What if this revelation isn’t intended to demonize the Amazonian people, but rather to illustrate a conflict between individual Amazons and a negative cultural norm?

As I discussed before, Paradise Island was never intended to demonstrate women’s ability to govern but rather Marston’s belief in women’s superiority. The notion that women are inherently more caring and better leaders is sexist, as it attempts to confine women’s behaviors, interests, and personalities into “approved” modes of being. Simply put, Paradise Island is not a feminist utopia, but rather one man’s outdated, sexist, over-simplified propaganda on how women “ought” to be.

New 52 Paradise Island

By deconstructing Themyscira, Azzarello has created a flawed, well-rounded, and complex society rather than perpetuating one man’s incredibly problematic model of a utopia based on stereotypes of women.

Furthermore, it’s possible that we’re not meant to interpret this institutionalized problem as proof of all Amazons as heartless monsters, but rather as evidence that a female-lead society is capable of committing the same atrocities as that of a male-lead society (i.e. neither sex is superior to the other).

Notice that not all of the Amazons fully embrace this cultural practice.

Amazon fights to save her newborn son

An Amazonian mother struggles to save her newborn son

The 23 year-old Diana is completely unaware of this custom since it only takes place every 33 years. It’s also likely that this ignorance extends to her entire generation, since they all grew up together. Hippolyta goes against the tradition by engaging in a consenting relationship with Zeus.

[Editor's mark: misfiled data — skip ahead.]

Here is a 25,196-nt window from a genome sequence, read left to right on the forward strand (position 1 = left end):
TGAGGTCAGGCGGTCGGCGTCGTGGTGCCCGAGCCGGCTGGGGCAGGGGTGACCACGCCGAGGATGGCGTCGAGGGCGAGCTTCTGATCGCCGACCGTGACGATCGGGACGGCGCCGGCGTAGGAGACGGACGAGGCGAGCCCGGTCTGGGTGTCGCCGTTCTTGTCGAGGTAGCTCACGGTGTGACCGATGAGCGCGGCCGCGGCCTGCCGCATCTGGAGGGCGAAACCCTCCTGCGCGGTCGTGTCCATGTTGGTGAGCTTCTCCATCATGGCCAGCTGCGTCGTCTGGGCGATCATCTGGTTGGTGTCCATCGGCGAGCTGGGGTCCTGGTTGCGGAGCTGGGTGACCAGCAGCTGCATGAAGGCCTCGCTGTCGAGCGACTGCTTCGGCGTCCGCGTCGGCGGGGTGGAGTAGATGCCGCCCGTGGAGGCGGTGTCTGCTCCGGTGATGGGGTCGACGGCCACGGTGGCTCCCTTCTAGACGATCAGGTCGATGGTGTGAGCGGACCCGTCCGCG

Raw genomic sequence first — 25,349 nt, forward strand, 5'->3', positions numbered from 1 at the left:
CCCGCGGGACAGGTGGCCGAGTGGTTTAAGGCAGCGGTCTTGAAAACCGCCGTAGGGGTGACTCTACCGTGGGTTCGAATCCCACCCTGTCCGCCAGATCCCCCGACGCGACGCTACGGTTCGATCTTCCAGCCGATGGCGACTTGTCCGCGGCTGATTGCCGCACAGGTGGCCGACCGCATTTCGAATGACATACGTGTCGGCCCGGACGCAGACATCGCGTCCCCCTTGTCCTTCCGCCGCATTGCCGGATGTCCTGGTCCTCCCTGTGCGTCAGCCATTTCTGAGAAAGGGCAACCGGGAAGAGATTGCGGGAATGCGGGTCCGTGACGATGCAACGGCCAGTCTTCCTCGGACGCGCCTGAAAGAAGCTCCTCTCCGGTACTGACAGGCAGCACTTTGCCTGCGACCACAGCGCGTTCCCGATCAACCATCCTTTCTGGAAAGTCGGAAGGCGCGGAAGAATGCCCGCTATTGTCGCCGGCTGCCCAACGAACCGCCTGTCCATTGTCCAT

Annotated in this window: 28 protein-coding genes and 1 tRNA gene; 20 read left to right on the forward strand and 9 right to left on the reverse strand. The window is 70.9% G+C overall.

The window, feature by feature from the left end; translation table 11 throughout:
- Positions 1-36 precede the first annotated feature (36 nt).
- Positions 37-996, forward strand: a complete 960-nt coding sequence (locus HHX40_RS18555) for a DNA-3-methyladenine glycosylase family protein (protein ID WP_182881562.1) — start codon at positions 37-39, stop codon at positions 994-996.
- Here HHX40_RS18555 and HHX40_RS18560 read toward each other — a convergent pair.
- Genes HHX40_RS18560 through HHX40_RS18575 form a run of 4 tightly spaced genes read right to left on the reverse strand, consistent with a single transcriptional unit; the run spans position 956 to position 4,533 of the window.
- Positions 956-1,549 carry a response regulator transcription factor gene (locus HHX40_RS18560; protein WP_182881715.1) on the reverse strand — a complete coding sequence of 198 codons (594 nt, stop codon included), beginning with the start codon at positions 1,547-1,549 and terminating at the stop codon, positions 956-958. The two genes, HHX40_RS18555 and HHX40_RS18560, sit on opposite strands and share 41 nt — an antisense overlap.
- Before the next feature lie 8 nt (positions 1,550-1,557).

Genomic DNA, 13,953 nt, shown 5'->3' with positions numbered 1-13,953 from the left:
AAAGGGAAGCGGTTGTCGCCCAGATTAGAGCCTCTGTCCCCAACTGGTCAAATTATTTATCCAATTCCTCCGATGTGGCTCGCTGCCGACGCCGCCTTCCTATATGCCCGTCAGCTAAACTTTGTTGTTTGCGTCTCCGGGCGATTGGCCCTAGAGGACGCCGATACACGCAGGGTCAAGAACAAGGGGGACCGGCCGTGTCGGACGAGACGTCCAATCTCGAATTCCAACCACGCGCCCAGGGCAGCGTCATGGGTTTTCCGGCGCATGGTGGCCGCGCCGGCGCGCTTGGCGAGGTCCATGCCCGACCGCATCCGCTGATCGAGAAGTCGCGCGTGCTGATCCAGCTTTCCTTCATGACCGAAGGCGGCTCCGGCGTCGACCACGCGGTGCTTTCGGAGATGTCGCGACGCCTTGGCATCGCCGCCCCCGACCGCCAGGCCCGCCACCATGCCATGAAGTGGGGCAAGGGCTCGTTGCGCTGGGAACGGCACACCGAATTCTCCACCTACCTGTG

Finally, the most powerful example is the unnamed Amazonian mother. The issue clearly depicts this new mother fighting in vain to save her newborn son while another Amazon forcefully restrains her as a third absconds with the infant. This third example is particularly important as it blatantly depicts an individual (the mother) struggling against the many (her culture).

The Problems Therein

That’s not to say that this interpretation is all sunshine and rainbows.

Regardless of whether you accept the alternate reading or the more widely held interpretation represented by the Thompson article, there are still some major problems with the practical ramifications of this issue’s revelation.